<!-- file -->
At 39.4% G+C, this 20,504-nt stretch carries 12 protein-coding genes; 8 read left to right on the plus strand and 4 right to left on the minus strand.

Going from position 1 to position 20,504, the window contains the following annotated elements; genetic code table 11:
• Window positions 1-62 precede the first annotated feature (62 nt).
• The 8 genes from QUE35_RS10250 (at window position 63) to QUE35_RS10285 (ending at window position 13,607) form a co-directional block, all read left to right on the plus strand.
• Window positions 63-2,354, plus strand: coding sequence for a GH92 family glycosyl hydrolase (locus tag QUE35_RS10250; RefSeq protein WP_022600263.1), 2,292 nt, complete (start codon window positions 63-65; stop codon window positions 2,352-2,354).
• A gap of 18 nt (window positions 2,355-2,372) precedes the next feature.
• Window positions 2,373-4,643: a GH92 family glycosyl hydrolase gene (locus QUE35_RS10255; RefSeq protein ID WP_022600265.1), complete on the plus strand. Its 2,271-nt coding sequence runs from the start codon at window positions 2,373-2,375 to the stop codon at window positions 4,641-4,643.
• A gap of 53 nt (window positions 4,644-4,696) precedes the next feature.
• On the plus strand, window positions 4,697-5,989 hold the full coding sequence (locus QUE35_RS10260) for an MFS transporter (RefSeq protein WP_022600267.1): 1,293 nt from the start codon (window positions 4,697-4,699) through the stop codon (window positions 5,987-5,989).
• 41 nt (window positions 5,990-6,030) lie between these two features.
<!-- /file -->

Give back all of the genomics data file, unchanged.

At 39.4% G+C, this 20,504-nt stretch carries 12 protein-coding genes; 8 read left to right on the plus strand and 4 right to left on the minus strand.

Going from position 1 to position 20,504, the window contains the following annotated elements; genetic code table 11:
• Window positions 1-62 precede the first annotated feature (62 nt).
• The 8 genes from QUE35_RS10250 (at window position 63) to QUE35_RS10285 (ending at window position 13,607) form a co-directional block, all read left to right on the plus strand.
• Window positions 63-2,354, plus strand: coding sequence for a GH92 family glycosyl hydrolase (locus tag QUE35_RS10250; RefSeq protein WP_022600263.1), 2,292 nt, complete (start codon window positions 63-65; stop codon window positions 2,352-2,354).
• A gap of 18 nt (window positions 2,355-2,372) precedes the next feature.
• Window positions 2,373-4,643: a GH92 family glycosyl hydrolase gene (locus QUE35_RS10255; RefSeq protein ID WP_022600265.1), complete on the plus strand. Its 2,271-nt coding sequence runs from the start codon at window positions 2,373-2,375 to the stop codon at window positions 4,641-4,643.
• A gap of 53 nt (window positions 4,644-4,696) precedes the next feature.
• On the plus strand, window positions 4,697-5,989 hold the full coding sequence (locus QUE35_RS10260) for an MFS transporter (RefSeq protein WP_022600267.1): 1,293 nt from the start codon (window positions 4,697-4,699) through the stop codon (window positions 5,987-5,989).
• 41 nt (window positions 5,990-6,030) lie between these two features.